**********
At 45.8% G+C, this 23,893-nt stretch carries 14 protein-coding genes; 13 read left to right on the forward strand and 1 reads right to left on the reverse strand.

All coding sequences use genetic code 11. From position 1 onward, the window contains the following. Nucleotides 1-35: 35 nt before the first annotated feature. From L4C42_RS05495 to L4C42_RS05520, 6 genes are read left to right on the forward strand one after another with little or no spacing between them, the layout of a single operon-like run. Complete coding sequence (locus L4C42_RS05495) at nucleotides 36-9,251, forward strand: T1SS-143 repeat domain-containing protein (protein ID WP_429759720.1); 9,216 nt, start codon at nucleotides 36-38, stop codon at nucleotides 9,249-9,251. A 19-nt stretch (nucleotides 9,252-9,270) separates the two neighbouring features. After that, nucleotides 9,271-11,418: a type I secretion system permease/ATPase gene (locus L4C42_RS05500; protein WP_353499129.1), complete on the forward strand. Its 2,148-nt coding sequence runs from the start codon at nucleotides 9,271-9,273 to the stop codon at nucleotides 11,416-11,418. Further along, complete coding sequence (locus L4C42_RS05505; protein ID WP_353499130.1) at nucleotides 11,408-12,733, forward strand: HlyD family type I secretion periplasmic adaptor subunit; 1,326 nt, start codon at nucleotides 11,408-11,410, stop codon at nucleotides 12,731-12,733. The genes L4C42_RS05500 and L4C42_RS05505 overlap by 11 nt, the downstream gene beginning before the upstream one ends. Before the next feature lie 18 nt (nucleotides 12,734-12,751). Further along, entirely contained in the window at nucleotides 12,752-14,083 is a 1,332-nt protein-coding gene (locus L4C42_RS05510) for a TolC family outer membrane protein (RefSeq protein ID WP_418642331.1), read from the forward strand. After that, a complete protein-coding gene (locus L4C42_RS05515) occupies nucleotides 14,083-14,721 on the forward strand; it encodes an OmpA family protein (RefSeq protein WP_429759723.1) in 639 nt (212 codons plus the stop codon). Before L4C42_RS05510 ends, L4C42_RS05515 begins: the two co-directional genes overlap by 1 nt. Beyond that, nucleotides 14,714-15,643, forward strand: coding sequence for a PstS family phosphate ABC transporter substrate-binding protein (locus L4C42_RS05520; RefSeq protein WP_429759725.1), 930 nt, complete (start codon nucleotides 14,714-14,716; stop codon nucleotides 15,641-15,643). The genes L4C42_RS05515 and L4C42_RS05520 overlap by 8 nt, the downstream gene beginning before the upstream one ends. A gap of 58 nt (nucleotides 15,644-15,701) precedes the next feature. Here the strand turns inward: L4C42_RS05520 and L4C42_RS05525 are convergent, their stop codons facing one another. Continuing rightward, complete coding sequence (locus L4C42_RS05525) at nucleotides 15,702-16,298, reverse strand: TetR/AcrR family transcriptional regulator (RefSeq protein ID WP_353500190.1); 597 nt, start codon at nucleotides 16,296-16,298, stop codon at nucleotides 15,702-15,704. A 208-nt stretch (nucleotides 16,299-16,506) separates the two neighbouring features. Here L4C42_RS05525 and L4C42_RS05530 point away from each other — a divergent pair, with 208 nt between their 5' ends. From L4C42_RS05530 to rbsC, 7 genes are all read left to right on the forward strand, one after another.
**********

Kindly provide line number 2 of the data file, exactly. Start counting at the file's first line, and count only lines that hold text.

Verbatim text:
All coding sequences use genetic code 11. From position 1 onward, the window contains the following. Nucleotides 1-35: 35 nt before the first annotated feature. From L4C42_RS05495 to L4C42_RS05520, 6 genes are read left to right on the forward strand one after another with little or no spacing between them, the layout of a single operon-like run. Complete coding sequence (locus L4C42_RS05495) at nucleotides 36-9,251, forward strand: T1SS-143 repeat domain-containing protein (protein ID WP_429759720.1); 9,216 nt, start codon at nucleotides 36-38, stop codon at nucleotides 9,249-9,251. A 19-nt stretch (nucleotides 9,252-9,270) separates the two neighbouring features. After that, nucleotides 9,271-11,418: a type I secretion system permease/ATPase gene (locus L4C42_RS05500; protein WP_353499129.1), complete on the forward strand. Its 2,148-nt coding sequence runs from the start codon at nucleotides 9,271-9,273 to the stop codon at nucleotides 11,416-11,418. Further along, complete coding sequence (locus L4C42_RS05505; protein ID WP_353499130.1) at nucleotides 11,408-12,733, forward strand: HlyD family type I secretion periplasmic adaptor subunit; 1,326 nt, start codon at nucleotides 11,408-11,410, stop codon at nucleotides 12,731-12,733. The genes L4C42_RS05500 and L4C42_RS05505 overlap by 11 nt, the downstream gene beginning before the upstream one ends. Before the next feature lie 18 nt (nucleotides 12,734-12,751). Further along, entirely contained in the window at nucleotides 12,752-14,083 is a 1,332-nt protein-coding gene (locus L4C42_RS05510) for a TolC family outer membrane protein (RefSeq protein ID WP_418642331.1), read from the forward strand. After that, a complete protein-coding gene (locus L4C42_RS05515) occupies nucleotides 14,083-14,721 on the forward strand; it encodes an OmpA family protein (RefSeq protein WP_429759723.1) in 639 nt (212 codons plus the stop codon). Before L4C42_RS05510 ends, L4C42_RS05515 begins: the two co-directional genes overlap by 1 nt. Beyond that, nucleotides 14,714-15,643, forward strand: coding sequence for a PstS family phosphate ABC transporter substrate-binding protein (locus L4C42_RS05520; RefSeq protein WP_429759725.1), 930 nt, complete (start codon nucleotides 14,714-14,716; stop codon nucleotides 15,641-15,643). The genes L4C42_RS05515 and L4C42_RS05520 overlap by 8 nt, the downstream gene beginning before the upstream one ends. A gap of 58 nt (nucleotides 15,644-15,701) precedes the next feature. Here the strand turns inward: L4C42_RS05520 and L4C42_RS05525 are convergent, their stop codons facing one another. Continuing rightward, complete coding sequence (locus L4C42_RS05525) at nucleotides 15,702-16,298, reverse strand: TetR/AcrR family transcriptional regulator (RefSeq protein ID WP_353500190.1); 597 nt, start codon at nucleotides 16,296-16,298, stop codon at nucleotides 15,702-15,704. A 208-nt stretch (nucleotides 16,299-16,506) separates the two neighbouring features. Here L4C42_RS05525 and L4C42_RS05530 point away from each other — a divergent pair, with 208 nt between their 5' ends. From L4C42_RS05530 to rbsC, 7 genes are all read left to right on the forward strand, one after another.